What I am saying is that we have no option but to move with NatPharm. We need to move at such a speed that within a month or so, NatPharm must take its own position and start supplying drugs to the public sector. If NatPharm supplies drugs to the public sector, allow the private institutions to find their own money and buy their drugs and sell at whatever price they so wish as long as drugs are there in institutions, in the public sector. That is how we used to operate in the 1980s when we were at hospitals. We had what was called the Medical Stores. The Medical Stores was given the mandate by the government to order drugs on behalf of public institutions. We got our drugs from public institutions and not from a private supplier somewhere and then we distributed. We never even knew where the pharmacies got the drugs because they were not allowed to buy from the Medical Stores but there were drugs in the pharmacies. So, what I am saying is that yes, I applaud you Minister but you need to move faster on Natpharm.
We lobbied for a levy called the health levy with civil society with the last Minister of Finance. We had so many meetings with him and we finally agreed that as a move to increase domestic funding towards health, we introduce this health levy. That money was supposed to come to the health sector, not part of the money to go somewhere we don’t know. Now, we are learning that you are actually collecting 10 percent and giving only 5 percent to the Ministry of Health. We demand that you give the 10 percent and that you go backwards to where you started collecting and bring the money back to where it belongs because that money would make a huge difference.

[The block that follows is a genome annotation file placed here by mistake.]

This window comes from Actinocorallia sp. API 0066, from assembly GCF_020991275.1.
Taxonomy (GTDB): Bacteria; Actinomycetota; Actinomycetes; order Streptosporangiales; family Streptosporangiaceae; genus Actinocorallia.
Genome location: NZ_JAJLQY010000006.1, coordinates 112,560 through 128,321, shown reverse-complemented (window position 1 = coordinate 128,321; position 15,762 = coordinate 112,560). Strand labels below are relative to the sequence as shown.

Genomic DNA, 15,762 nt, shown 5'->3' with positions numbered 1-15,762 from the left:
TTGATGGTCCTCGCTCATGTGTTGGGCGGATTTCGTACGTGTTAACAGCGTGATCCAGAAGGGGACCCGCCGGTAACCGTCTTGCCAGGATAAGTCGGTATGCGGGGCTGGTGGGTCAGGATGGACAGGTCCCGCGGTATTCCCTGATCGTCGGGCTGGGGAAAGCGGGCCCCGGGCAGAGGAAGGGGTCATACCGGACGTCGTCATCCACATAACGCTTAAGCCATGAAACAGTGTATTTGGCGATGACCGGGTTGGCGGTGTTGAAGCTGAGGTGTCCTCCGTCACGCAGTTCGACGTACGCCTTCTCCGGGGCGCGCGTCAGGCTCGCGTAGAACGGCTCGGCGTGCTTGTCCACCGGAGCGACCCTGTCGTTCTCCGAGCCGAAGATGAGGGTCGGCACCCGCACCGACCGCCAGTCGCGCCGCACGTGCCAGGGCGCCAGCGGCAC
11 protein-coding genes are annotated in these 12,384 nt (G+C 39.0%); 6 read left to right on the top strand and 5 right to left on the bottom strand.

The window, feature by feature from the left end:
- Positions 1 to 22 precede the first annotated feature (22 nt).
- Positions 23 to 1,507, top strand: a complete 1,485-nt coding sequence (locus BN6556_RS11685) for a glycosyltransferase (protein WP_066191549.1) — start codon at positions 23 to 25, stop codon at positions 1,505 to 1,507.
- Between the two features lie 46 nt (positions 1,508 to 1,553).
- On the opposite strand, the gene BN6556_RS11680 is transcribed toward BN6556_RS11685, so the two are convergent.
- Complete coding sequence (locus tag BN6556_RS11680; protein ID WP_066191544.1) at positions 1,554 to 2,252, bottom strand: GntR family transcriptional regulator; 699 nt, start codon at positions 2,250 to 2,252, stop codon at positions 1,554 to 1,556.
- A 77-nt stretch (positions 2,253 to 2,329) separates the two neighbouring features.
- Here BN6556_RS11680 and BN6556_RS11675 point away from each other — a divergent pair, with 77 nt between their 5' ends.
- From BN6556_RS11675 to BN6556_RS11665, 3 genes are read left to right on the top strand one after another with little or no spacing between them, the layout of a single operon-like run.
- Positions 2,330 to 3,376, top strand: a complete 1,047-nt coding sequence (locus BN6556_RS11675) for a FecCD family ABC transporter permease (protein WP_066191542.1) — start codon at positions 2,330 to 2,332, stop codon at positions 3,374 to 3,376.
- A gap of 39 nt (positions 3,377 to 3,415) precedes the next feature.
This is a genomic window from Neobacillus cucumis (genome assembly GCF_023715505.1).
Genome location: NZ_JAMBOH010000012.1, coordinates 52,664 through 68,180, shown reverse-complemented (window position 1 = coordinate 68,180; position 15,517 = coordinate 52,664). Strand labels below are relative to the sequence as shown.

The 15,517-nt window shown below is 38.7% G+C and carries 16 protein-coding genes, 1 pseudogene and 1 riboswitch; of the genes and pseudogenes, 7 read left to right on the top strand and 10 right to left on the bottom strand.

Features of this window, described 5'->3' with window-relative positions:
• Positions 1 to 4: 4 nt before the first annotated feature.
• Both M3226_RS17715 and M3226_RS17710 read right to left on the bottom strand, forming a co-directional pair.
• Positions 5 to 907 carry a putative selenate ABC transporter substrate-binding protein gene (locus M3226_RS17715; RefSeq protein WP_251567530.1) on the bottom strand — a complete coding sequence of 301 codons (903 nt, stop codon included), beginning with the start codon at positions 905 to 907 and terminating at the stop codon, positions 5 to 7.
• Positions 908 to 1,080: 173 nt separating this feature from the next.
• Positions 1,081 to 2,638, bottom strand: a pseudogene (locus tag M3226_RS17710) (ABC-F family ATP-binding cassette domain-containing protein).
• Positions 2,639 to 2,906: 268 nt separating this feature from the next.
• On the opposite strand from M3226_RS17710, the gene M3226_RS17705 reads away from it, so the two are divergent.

We were collecting that money for non-communicable diseases because we know the other diseases are covered by the Global Fund, WHO and so on but there is a section – no donor wants to give the hospitals money because that is what exposes the incompetence of the government. If you don’t give hospitals money quickly, the masses know that people are dying but with HIV one will die in their village or wherever. We have no donor in hospitals and so, we need the government to stand in hospitals. We need our money Minister, tomorrow!
As I stand here, I know people think that we are just here to condemn the Minister. The idea for this debate is to bring to the attention of the Minister some of the issues that he may not be thinking about, not just to be time flyers – no, but to bring some of these issues. Minister, I am asking for this money.
Finance Minister Mthuli Ncube replied:
From Hon. Dr. Labode, on the issue of adhering to the Abuja 15 percent ratio in terms of allocation, we will strive to meet this objective over time through a multi-year budgeting approach. We cannot do it in one year, certainly not. But again we are quite pleased with the amount that we have allocated to the health sector and it is one of the highest budget allocations which in fact is an improvement from the previous year.
On the issue of drugs, we are doing everything we can to support NatPharm, which has been announced by the Minister of Health and Child Care how we are supporting NatPharm so that we can break the monopoly that is resulting in all these high prices on drugs being sold through means that I will not care to describe which are hurting our people. We are doing everything we can Hon. Labode to make sure that the health budget is supported. – ZimLive